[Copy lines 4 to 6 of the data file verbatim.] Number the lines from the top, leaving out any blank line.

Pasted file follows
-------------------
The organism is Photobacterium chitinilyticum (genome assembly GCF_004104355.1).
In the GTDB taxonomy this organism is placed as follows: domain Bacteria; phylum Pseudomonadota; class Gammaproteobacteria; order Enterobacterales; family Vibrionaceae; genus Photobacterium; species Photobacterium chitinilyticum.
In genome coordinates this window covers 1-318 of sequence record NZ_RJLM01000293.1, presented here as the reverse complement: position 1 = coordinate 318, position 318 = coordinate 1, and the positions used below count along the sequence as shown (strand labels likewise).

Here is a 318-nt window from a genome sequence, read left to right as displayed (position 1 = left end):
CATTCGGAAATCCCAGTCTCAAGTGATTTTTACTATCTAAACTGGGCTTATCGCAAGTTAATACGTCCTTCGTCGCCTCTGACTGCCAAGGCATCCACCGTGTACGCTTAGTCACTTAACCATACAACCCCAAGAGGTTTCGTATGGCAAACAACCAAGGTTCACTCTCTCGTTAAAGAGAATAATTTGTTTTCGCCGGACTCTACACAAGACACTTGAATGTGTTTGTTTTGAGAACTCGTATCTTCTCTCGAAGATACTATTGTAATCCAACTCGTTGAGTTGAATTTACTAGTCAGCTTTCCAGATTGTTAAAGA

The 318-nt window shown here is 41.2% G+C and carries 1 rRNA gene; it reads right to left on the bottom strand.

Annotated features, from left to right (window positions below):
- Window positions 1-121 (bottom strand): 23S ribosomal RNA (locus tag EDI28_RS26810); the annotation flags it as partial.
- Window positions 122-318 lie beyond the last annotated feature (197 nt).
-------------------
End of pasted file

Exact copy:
Here is a 318-nt window from a genome sequence, read left to right as displayed (position 1 = left end):
CATTCGGAAATCCCAGTCTCAAGTGATTTTTACTATCTAAACTGGGCTTATCGCAAGTTAATACGTCCTTCGTCGCCTCTGACTGCCAAGGCATCCACCGTGTACGCTTAGTCACTTAACCATACAACCCCAAGAGGTTTCGTATGGCAAACAACCAAGGTTCACTCTCTCGTTAAAGAGAATAATTTGTTTTCGCCGGACTCTACACAAGACACTTGAATGTGTTTGTTTTGAGAACTCGTATCTTCTCTCGAAGATACTATTGTAATCCAACTCGTTGAGTTGAATTTACTAGTCAGCTTTCCAGATTGTTAAAGA

The 318-nt window shown here is 41.2% G+C and carries 1 rRNA gene; it reads right to left on the bottom strand.